One is, as One is.
“One is as one is, and the love that can’t encompass both is a poor sort of love.” — Marya Mannes
I have struggled to find the way to forgive myself and others. Forgiving isn’t easy. Writing this blog isn’t easy. I am carrying so much resentment and hurt around with me. In fact, when I’ve been deeply hurt or victimized by someone else, I may feel I can’t forgive. Yet, for my peace of mind and to let go, I may finally try. It’s been suggested by a close friend that forgiveness is easier under certain conditions: a positive connection with the person we want to forgive, a deep relationship with the Universe, and lots of time.
Forgiveness is often preceded by grieving fully; we must first heal from the harm that was done to us. Through the honesty, power and wisdom gained through personal growth we are gently led through the process of forgiving ourselves and others. Many of us have also experienced the Universe’s unconditional forgiveness which gives us a model. I acknowledge my responsibility for my actions, I let go of resentment, I grieve, and, finally, I forgive.
- Where There Is No Forgiveness (christophersmark.wordpress.com)
- Saving Yourself (christophersmark.wordpress.com)
- Learning to Forgive (socyberty.com)
- The Power of Releasing Resentments: A Holiday and New Year’s Gift to Yourself and Others (psychologytoday.com)
“Perhaps the most important thing we can undertake toward the reduction of fear is to make it easier for people to accept themselves; to like themselves.” — Bonaro Overstreet
I was going about my life when suddenly; I became aware that I was feeling anxious, uncomfortable and insecure. But what I feel underneath is afraid. Even when we’re not conscious of it, fear can drain our concentration, deplete our confidence and manifest behaviors that aren’t typical of us.
Everyone feels afraid; it’s a part, even an affirmation of being human. Fear can be a healthy, energizing response in some situations – such as when we take a risk or strike out in a new direction.
When we’re fearful, it can be reassuring to remember that, in the end, success or failure isn’t what’s important. If, in any situation, we do the best we can and learn from our experiences, then we’ve nothing to fear. Still, when we’re feeling fear, it’s important to know that the people who love us will go on loving us. Sometimes, we may just need to hear someone say, “I know you can do it; I have faith in you.” Then, fearful or not, we move forward, our fear balanced by faith and our willingness to try.
- Overcoming Fear with a Courage (socyberty.com)
- Why Am I Fearful? (kevinwmccarthy.com)
- Social anxiety assumptions and their solutions (kevinmd.com)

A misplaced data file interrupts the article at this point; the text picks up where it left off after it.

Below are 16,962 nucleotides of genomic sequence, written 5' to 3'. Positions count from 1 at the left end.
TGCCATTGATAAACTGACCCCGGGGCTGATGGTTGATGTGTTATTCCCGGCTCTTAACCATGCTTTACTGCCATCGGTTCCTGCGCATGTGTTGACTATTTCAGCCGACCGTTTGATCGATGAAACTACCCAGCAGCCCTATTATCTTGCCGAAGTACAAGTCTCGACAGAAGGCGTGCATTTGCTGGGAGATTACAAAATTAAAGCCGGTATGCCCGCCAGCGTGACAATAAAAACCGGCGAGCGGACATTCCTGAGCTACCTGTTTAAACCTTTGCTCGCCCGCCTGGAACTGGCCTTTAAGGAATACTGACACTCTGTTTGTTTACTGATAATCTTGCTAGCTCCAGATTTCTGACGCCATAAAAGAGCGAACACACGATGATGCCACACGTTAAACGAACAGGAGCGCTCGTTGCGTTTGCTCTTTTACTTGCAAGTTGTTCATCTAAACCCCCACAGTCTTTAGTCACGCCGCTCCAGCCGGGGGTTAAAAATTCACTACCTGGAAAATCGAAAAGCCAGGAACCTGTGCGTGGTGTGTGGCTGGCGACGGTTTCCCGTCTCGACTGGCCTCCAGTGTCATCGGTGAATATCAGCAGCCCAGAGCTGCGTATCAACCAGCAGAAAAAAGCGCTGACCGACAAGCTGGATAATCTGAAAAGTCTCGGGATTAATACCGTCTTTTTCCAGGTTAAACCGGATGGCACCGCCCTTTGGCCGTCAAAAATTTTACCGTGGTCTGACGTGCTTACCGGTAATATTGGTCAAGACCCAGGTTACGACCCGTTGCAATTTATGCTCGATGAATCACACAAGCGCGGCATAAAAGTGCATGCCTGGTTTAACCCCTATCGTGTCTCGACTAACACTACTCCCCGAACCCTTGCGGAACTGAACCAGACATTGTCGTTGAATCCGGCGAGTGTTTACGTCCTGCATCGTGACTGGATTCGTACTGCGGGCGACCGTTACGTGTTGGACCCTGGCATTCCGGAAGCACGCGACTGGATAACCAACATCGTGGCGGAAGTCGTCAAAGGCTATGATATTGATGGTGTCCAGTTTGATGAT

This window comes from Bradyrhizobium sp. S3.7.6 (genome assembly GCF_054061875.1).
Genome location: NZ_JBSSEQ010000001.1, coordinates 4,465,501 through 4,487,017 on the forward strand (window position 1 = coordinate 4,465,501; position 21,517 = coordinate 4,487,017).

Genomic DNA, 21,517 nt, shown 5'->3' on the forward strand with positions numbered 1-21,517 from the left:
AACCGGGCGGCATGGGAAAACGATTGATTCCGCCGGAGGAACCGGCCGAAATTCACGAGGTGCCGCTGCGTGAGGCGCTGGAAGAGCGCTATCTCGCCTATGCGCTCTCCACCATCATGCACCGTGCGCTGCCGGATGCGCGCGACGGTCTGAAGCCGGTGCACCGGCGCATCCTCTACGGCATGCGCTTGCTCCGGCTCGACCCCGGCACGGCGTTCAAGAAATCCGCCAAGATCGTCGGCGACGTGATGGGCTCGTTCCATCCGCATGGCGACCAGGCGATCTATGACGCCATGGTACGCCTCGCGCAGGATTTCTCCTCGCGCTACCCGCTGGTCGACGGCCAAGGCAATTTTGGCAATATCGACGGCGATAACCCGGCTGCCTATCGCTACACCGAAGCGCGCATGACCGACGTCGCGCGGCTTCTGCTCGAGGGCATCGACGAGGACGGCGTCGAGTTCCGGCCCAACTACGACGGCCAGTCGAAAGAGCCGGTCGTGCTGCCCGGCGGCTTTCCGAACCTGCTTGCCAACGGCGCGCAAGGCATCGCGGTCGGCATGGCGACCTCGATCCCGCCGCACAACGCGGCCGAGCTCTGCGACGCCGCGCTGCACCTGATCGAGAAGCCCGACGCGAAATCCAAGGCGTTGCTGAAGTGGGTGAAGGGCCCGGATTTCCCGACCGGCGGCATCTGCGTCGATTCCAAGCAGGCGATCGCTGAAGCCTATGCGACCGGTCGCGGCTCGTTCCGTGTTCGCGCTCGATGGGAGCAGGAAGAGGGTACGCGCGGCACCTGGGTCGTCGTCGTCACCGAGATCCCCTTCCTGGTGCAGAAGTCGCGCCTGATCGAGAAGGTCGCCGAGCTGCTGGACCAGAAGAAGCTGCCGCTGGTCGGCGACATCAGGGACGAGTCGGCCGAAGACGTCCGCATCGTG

- Mike Robbins: How To Move Through Your Fear In 7 Steps (huffingtonpost.com)
It was the “Mother of all Depressions.” For four days I was unable to get out of bed. I couldn’t eat. I didn’t care about anything. I wanted to die. Really; I found myself hating my life so much that I began to think putting an end to it was the answer. A tape with the obscene mantra, “I hate my life, I hate my life, I hate my life” began to play in my mind. The last time I felt similarly was one dreadful July 4th five years ago, when I found myself being admitted to an Adult Psychiatric Unit.
Experiences can sometimes begin to feel familiar to that time five years ago. Questions from family or friends about drug use, an uncontrollable anxiety over issues that later seem to end up as the small and minor challenges of a life in hyper drive. Family members and friends have no idea how to handle the evil, bitchy side that comes with depression. We fight, scream, cry and make threats. The choices I make when depressed are often not at all healthy and incongruent with physical or emotional well-being. Sometimes, the thoughts inside my head secretly struggle with the ways close friends have changed and seemingly moved on with their life. I may feel my life, in comparison to theirs, isn’t moving.
When I’m depressed, I want something; a pill, a hit of dope; SOMETHING that will stop my ability to feel. I will listen to recorded pipe organ music for hours and hours on end. The music of Bach, played on a pipe organ usually relaxes me. Those in my close inner circle have involved themselves with attempts to get me to do something to pull myself out of that dark evil place and back into the light. With each attempt I often hand them some bullshit line like, “Sure, I’ll get up and take the dogs for a nice long walk” or, “Yeah, and I’ll eat something.” What did I actually do? I went back to bed, but only after laying some feigned guilt trip about how much I may have missed them lately and how terrible I feel for the things I do that drives them away.
My pathetic actions give them yet another glimpse of how capable I am of beating the fucking shit out of myself for the ways I have hurt them in the past. Sometimes, family and friends threaten to close our relationships. “I have forgiven you and you should take a look at what you need to do to forgive yourself” a close friend once said. When this friend said that to me I began to know how familiar my interactions with them could feel. It seems I can be a cycling, emotional train wreck seeking solutions or fixes to my problems, from them.
Gradually, I have found myself coming around, getting back into the light of life and feeling better. A combination of things has worked. I began years ago writing or journaling about thoughts and feelings I experience, being as honest as I possibly can be with myself, in my personal journal. This process of sharing has become so comfortable to me, that I often write these same thoughts and feelings in a blog that anyone can read online. I read from many books that have sustained me through some tough times of painful personal growth. I pray.
From loved ones, I have received many gifts: words, though sometimes harsh, have raised my awareness of my behaviors. Love and “big momma type” hugs are a tactile way of feeling alive. Time spent sharing experiences or in quiet contemplation with other loved one’s travelling on a similar path of personal growth brings connectedness, and dilutes feelings of isolation. The last gift from loved ones has been their understanding and patience.